In a recent move to expand its influence, BRICS invited six additional nations, including Saudi Arabia, Iran, Egypt, Argentina, Ethiopia, and the United Arab Emirates, to join the group.
Nigeria, as Africa’s largest economy, has been absent from the BRICS alliance, prompting discussions on the potential economic and political advantages the bloc could offer the country.
Analysts have noted that BRICS membership could provide Nigeria with significant leverage on the global stage.
Vice President Kashim Shettima clarified that Nigeria did not apply for BRICS membership after the bloc’s announcement of new members in August.
Shettima emphasized the principled approach of President Bola Ahmed Tinubu, highlighting a commitment to consensus building in decisions related to international partnerships.
As Nigeria eyes BRICS membership, the move is seen as a strategic step towards enhancing its global economic and diplomatic influence.
Nigeria Spends N231.27 Billion on Arms Procurement in Four Years Amidst Rising Security Challenges
The Federal Government of Nigeria has disbursed a total of N231.27 billion for arms and ammunition procurement over the past four years.
Despite this significant investment, security agencies argue that the allocated funds are insufficient to effectively tackle the myriad security challenges afflicting the nation.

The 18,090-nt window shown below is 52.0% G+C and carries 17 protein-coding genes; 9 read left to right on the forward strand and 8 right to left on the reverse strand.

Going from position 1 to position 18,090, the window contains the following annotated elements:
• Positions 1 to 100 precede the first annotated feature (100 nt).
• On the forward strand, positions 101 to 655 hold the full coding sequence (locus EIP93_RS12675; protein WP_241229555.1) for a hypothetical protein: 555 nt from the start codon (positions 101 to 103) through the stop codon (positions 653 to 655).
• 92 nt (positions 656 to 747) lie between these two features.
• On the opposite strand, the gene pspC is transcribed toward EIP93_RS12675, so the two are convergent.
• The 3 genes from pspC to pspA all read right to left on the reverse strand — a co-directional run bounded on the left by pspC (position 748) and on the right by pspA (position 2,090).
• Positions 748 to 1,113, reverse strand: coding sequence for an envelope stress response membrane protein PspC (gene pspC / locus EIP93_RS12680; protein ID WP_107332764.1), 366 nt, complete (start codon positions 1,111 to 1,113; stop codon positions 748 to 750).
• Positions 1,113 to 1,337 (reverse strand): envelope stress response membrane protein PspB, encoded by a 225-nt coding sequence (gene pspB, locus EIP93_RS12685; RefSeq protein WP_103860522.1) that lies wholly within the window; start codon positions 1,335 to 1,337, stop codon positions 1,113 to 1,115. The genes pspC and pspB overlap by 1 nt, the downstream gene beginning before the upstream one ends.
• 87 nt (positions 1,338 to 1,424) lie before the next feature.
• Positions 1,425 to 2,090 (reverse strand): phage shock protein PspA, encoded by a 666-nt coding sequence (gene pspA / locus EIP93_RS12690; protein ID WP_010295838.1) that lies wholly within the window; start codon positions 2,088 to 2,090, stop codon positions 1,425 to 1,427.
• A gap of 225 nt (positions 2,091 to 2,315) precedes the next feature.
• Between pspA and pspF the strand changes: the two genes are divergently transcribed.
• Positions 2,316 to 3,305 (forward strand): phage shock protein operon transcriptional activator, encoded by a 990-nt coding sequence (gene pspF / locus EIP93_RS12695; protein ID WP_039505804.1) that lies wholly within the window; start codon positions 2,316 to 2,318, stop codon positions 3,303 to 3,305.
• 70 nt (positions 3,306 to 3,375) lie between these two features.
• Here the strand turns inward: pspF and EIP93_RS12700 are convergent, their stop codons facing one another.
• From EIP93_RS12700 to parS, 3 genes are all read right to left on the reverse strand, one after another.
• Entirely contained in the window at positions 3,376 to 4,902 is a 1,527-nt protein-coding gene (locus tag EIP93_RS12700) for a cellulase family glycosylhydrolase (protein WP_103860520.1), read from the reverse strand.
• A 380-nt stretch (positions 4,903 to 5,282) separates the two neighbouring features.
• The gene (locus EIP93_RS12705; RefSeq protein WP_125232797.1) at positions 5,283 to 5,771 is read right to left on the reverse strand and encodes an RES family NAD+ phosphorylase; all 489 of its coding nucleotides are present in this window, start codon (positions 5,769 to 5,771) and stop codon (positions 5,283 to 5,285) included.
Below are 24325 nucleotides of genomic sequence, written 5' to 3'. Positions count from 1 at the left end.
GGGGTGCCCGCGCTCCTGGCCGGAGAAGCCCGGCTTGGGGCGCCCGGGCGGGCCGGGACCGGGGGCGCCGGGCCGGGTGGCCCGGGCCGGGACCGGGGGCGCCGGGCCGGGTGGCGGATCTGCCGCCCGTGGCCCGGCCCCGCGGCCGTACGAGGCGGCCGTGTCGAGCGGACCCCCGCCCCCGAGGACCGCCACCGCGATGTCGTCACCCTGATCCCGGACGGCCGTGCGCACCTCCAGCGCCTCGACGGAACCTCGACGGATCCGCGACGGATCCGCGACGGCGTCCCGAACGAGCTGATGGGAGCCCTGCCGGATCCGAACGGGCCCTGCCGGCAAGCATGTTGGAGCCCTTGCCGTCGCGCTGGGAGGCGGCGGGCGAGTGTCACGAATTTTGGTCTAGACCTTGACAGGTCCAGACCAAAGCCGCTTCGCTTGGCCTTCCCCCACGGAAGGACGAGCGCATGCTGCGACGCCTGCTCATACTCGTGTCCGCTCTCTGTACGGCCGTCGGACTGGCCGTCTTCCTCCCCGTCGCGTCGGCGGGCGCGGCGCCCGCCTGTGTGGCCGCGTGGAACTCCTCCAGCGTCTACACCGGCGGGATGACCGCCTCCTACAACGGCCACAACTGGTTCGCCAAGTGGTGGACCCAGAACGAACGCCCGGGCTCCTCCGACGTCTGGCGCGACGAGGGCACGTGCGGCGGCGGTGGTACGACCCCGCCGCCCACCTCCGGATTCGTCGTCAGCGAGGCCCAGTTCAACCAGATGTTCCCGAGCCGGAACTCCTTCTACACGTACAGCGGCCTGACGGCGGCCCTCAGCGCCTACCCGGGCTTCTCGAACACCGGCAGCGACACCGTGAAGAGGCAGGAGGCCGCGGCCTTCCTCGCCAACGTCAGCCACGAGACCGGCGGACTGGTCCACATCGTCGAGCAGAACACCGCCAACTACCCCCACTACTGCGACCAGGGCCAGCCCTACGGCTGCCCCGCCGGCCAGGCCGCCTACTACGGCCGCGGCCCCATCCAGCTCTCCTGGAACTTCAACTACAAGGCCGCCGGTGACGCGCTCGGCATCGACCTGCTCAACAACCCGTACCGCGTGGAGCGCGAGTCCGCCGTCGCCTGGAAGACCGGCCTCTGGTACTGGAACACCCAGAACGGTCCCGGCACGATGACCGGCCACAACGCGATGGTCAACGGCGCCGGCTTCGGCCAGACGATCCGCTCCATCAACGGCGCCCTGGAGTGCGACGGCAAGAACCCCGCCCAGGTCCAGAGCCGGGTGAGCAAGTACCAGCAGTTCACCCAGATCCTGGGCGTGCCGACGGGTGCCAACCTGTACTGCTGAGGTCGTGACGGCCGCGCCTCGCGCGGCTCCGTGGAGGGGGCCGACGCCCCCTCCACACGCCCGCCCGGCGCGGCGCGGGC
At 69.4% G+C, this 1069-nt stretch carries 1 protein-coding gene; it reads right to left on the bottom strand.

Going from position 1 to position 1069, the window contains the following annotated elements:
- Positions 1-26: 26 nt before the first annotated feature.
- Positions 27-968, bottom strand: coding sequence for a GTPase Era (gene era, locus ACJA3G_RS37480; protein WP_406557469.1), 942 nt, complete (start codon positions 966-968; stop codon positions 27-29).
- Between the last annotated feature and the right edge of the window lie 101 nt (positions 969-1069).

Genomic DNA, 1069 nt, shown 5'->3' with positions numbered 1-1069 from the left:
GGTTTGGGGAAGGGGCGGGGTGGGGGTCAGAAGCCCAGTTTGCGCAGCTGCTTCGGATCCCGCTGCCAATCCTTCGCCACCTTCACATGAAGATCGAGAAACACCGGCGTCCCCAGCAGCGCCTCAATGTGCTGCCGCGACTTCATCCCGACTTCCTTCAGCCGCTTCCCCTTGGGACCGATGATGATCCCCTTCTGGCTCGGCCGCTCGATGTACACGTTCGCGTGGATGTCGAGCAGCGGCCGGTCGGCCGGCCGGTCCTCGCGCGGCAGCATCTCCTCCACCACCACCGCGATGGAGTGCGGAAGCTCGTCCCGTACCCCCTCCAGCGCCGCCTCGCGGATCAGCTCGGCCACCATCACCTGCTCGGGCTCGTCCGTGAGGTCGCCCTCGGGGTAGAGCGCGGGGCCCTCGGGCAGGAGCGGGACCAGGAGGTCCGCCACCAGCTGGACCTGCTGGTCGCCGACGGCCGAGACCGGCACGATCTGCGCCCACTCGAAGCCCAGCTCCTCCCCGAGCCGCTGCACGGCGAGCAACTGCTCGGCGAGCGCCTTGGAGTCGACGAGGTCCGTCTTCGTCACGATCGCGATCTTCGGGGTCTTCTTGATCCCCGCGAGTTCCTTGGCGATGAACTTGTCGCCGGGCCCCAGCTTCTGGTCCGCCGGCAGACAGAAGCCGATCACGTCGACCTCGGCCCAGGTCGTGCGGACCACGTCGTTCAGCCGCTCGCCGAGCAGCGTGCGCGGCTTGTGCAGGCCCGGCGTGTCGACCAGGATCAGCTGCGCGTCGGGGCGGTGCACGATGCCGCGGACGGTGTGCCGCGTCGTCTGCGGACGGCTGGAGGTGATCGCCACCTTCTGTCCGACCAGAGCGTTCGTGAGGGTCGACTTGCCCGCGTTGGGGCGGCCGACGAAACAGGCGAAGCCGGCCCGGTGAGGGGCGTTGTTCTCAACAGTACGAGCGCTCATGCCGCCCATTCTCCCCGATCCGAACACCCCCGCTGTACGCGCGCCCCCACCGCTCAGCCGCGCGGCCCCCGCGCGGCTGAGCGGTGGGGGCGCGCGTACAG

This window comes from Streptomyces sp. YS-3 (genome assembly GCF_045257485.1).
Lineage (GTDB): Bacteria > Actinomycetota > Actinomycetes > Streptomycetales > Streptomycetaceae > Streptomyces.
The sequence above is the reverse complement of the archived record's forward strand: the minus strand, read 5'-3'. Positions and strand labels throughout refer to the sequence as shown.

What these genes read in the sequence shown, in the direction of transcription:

Chief of Defence Staff, General Christopher Musa, defended the substantial budget for arms purchases during a session with the House of Representatives.
He emphasized that Nigeria’s dependence on foreign countries for military hardware, which are priced in dollars, diminishes the impact of the substantial budget when converted to the local currency.
General Musa explained, “We don’t produce what we need in Nigeria, and if you do not produce what you need, that means you are at the beck and call of the people that produce these items. All the items we procured were bought with hard currency, none in naira.”
He further illustrated the challenges faced, citing that a precision missile for drones costs $5,000, underscoring the magnitude of the expenses associated with arms procurement.
An analysis of the annual budgets for the Ministry of Defence and eight other armed forces from 2020 to 2022 reveals allocations of N11.72 billion, N10.78 billion, and N9.64 billion, respectively.
In 2023, N47.02 billion was disbursed for arms procurement, supplemented by a recently passed budget of N184.25 billion, resulting in a total of N231.27 billion.
Security expert Chidi Omeje raised concerns about the Defence Industries Corporation of Nigeria (DICON), which is tasked with manufacturing arms locally. Omeje criticized DICON’s underperformance, urging the government to revamp the agency to reduce reliance on foreign nations for arms and ammunition.
Omeje stressed, “The new government must make sure that DICON lives up to its responsibilities,” highlighting the urgency of fostering self-sufficiency in arms production to address the country’s security challenges effectively.